Why does it matter?
Newspapers realize the current trend - where online ad dollars aren't matching the revenues lost from declining print subscription, newsstand sales, and print ads - is not sustainable. Efforts to migrate at least part of the NYTimes.com audience to a paid content model will be closely watched.
But Randy Bennett, senior business development VP for the Newspapers Association of America, suggests online pay walls are only part of the industry's revenue diversification strategy. "There will be a focus on generating additional ad dollars from print and other platforms," he says, "as well as on digital strategies on mobile and tablet computers."
He also cautions that what may work for a national outlet like the Times may be hard to replicate elsewhere. "In more competitive markets, papers that have moved to pay walls have struggled, so we're likely to see a more nuanced approach to how the industry effectively gets subscriptions."
A likely outcome of this shift to paying for online newspaper content is a drop in audience numbers. When the Times of London and Sunday Times went to a full pay wall for its sites last year, readership fell by more than 60%.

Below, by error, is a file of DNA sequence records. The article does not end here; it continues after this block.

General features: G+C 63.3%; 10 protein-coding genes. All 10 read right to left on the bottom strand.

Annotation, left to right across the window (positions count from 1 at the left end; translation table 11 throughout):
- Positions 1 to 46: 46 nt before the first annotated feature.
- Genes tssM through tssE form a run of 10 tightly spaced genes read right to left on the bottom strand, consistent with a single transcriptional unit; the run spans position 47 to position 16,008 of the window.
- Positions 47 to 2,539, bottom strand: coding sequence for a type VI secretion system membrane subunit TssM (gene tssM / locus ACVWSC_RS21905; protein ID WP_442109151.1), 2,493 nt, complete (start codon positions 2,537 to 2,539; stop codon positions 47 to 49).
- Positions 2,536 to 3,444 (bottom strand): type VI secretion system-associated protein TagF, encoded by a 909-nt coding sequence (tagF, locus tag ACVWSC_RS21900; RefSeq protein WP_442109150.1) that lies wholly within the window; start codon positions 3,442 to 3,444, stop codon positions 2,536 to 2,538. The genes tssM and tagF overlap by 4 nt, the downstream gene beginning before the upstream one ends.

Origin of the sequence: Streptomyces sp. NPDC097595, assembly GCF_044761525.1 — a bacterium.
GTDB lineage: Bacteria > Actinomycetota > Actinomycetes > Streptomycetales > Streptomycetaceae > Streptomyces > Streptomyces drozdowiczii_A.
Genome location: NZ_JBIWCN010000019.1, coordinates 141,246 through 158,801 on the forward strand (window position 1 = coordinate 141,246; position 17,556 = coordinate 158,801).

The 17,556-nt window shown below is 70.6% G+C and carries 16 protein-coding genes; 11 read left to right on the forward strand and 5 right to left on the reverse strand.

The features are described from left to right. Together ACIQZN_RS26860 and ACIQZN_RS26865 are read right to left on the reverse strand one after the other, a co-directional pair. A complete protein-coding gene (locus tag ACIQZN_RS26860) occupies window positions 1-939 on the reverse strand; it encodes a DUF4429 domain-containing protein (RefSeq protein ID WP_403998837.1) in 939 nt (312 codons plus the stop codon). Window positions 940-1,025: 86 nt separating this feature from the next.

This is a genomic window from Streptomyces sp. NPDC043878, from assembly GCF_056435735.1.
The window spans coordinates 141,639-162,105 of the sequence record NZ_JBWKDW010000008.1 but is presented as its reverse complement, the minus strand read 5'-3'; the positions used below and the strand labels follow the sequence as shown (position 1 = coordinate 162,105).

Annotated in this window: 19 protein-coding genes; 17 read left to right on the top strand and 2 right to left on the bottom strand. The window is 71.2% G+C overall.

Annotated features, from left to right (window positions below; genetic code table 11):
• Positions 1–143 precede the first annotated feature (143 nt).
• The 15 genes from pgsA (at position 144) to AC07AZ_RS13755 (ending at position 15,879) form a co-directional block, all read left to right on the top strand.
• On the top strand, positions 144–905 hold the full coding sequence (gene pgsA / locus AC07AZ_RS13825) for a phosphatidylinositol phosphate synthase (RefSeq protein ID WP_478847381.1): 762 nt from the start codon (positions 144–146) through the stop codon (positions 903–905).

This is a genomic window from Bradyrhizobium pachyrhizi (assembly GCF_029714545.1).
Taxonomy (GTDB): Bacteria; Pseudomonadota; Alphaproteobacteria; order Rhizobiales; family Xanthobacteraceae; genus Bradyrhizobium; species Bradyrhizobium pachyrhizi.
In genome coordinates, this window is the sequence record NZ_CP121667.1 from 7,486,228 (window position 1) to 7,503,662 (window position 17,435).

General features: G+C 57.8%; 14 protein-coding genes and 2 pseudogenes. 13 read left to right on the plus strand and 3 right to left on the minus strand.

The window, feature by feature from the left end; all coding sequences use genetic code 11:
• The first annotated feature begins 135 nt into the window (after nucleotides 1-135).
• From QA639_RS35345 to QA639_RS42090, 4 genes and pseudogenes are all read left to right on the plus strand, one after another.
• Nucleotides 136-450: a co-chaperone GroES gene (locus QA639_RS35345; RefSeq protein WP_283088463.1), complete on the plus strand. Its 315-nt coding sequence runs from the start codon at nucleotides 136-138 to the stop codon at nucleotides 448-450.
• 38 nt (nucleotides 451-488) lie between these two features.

A similar decline at US newspaper sites might trigger some changes in PR outreach strategies, but Jeff Beringer, SVP and global practice leader for digital marketing at GolinHarris, suggests many of these sites will still remain good targets.
"Clients still want some idea of how large an audience they'll reach through a placement, but there is now a much bigger emphasis on the quality of the interaction," he says.
The digital audience is gradually getting used to paying for content, notes Beringer, adding, "The Wall Street Journal has done fairly well getting people to pay for information on iPads and mobile devices."
1 FT.com reported 189,000 paid subscribers in October, up 62% from the same month in 2009
2 US newspaper websites attracted 102.8 million unique visitors in September, according to the Newspaper Association of America
3 More than 55% of people aged 25 to 34 visit online newspaper sites, more than double the percentage who visit CNN.com, Yahoo News Network, or MSNBC.com